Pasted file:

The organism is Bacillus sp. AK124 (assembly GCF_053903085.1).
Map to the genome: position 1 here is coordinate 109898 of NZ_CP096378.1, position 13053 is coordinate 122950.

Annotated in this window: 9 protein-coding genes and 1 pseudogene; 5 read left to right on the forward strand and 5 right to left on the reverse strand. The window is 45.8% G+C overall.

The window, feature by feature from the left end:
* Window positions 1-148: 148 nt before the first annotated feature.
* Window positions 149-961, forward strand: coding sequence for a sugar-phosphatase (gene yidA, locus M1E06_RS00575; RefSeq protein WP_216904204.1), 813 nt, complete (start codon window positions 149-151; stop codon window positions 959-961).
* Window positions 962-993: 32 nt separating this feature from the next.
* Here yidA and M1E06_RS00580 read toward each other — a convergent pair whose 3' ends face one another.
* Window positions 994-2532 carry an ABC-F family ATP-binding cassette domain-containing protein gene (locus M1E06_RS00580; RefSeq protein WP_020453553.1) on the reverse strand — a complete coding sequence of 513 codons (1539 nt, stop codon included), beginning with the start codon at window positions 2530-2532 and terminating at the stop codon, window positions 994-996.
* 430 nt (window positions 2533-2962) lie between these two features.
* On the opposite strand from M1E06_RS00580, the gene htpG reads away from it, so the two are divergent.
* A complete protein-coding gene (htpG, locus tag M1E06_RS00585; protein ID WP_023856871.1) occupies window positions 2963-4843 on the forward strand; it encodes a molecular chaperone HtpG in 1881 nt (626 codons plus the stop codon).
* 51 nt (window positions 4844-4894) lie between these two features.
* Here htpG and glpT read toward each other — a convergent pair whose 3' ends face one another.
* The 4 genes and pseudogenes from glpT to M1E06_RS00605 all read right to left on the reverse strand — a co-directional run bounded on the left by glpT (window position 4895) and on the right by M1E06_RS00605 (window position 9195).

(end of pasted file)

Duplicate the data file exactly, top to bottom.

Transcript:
The organism is Bacillus sp. AK124 (assembly GCF_053903085.1).
Map to the genome: position 1 here is coordinate 109898 of NZ_CP096378.1, position 13053 is coordinate 122950.

Annotated in this window: 9 protein-coding genes and 1 pseudogene; 5 read left to right on the forward strand and 5 right to left on the reverse strand. The window is 45.8% G+C overall.

The window, feature by feature from the left end:
* Window positions 1-148: 148 nt before the first annotated feature.
* Window positions 149-961, forward strand: coding sequence for a sugar-phosphatase (gene yidA, locus M1E06_RS00575; RefSeq protein WP_216904204.1), 813 nt, complete (start codon window positions 149-151; stop codon window positions 959-961).
* Window positions 962-993: 32 nt separating this feature from the next.
* Here yidA and M1E06_RS00580 read toward each other — a convergent pair whose 3' ends face one another.
* Window positions 994-2532 carry an ABC-F family ATP-binding cassette domain-containing protein gene (locus M1E06_RS00580; RefSeq protein WP_020453553.1) on the reverse strand — a complete coding sequence of 513 codons (1539 nt, stop codon included), beginning with the start codon at window positions 2530-2532 and terminating at the stop codon, window positions 994-996.
* 430 nt (window positions 2533-2962) lie between these two features.
* On the opposite strand from M1E06_RS00580, the gene htpG reads away from it, so the two are divergent.
* A complete protein-coding gene (htpG, locus tag M1E06_RS00585; protein ID WP_023856871.1) occupies window positions 2963-4843 on the forward strand; it encodes a molecular chaperone HtpG in 1881 nt (626 codons plus the stop codon).
* 51 nt (window positions 4844-4894) lie between these two features.
* Here htpG and glpT read toward each other — a convergent pair whose 3' ends face one another.
* The 4 genes and pseudogenes from glpT to M1E06_RS00605 all read right to left on the reverse strand — a co-directional run bounded on the left by glpT (window position 4895) and on the right by M1E06_RS00605 (window position 9195).